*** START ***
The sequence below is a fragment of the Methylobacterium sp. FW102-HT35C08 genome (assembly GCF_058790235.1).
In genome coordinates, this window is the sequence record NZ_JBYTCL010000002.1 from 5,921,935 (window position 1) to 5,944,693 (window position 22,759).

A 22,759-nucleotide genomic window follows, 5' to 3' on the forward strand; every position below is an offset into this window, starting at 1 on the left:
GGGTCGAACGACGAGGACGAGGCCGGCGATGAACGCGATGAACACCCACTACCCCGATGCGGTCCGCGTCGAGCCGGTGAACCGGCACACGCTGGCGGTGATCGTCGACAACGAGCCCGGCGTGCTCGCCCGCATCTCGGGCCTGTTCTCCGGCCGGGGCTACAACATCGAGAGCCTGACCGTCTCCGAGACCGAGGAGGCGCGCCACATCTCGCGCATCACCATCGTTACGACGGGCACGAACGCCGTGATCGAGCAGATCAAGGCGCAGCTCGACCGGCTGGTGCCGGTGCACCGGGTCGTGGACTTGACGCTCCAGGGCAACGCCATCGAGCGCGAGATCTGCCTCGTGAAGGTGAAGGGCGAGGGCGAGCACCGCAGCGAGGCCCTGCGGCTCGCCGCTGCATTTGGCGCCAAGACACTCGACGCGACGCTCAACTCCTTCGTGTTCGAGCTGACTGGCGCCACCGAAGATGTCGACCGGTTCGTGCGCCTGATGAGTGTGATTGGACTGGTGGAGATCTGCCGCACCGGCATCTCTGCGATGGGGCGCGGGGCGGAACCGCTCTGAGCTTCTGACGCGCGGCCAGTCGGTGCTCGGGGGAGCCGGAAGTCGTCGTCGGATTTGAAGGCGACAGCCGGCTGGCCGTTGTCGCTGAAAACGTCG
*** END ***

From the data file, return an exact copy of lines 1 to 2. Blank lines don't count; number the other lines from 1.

The sequence below is a fragment of the Methylobacterium sp. FW102-HT35C08 genome (assembly GCF_058790235.1).
In genome coordinates, this window is the sequence record NZ_JBYTCL010000002.1 from 5,921,935 (window position 1) to 5,944,693 (window position 22,759).